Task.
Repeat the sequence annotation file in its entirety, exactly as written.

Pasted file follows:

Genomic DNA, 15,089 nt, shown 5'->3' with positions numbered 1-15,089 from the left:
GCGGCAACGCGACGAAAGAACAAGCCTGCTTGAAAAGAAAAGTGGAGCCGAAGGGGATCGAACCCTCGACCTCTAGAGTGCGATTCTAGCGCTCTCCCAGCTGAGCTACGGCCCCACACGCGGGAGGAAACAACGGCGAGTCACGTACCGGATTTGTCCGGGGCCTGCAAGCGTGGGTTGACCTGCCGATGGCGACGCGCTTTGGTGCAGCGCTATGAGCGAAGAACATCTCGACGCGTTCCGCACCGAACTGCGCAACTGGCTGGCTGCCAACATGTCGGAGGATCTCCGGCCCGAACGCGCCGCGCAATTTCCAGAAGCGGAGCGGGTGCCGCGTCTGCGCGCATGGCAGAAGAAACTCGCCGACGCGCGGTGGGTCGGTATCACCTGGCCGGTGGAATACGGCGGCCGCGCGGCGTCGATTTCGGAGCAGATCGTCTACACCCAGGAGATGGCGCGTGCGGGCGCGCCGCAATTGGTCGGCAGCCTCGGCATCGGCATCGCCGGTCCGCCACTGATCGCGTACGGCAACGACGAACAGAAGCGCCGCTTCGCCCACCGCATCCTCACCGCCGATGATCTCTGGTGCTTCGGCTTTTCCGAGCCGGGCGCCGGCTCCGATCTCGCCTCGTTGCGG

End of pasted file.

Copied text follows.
Genomic DNA, 15,089 nt, shown 5'->3' with positions numbered 1-15,089 from the left:
GCGGCAACGCGACGAAAGAACAAGCCTGCTTGAAAAGAAAAGTGGAGCCGAAGGGGATCGAACCCTCGACCTCTAGAGTGCGATTCTAGCGCTCTCCCAGCTGAGCTACGGCCCCACACGCGGGAGGAAACAACGGCGAGTCACGTACCGGATTTGTCCGGGGCCTGCAAGCGTGGGTTGACCTGCCGATGGCGACGCGCTTTGGTGCAGCGCTATGAGCGAAGAACATCTCGACGCGTTCCGCACCGAACTGCGCAACTGGCTGGCTGCCAACATGTCGGAGGATCTCCGGCCCGAACGCGCCGCGCAATTTCCAGAAGCGGAGCGGGTGCCGCGTCTGCGCGCATGGCAGAAGAAACTCGCCGACGCGCGGTGGGTCGGTATCACCTGGCCGGTGGAATACGGCGGCCGCGCGGCGTCGATTTCGGAGCAGATCGTCTACACCCAGGAGATGGCGCGTGCGGGCGCGCCGCAATTGGTCGGCAGCCTCGGCATCGGCATCGCCGGTCCGCCACTGATCGCGTACGGCAACGACGAACAGAAGCGCCGCTTCGCCCACCGCATCCTCACCGCCGATGATCTCTGGTGCTTCGGCTTTTCCGAGCCGGGCGCCGGCTCCGATCTCGCCTCGTTGCGG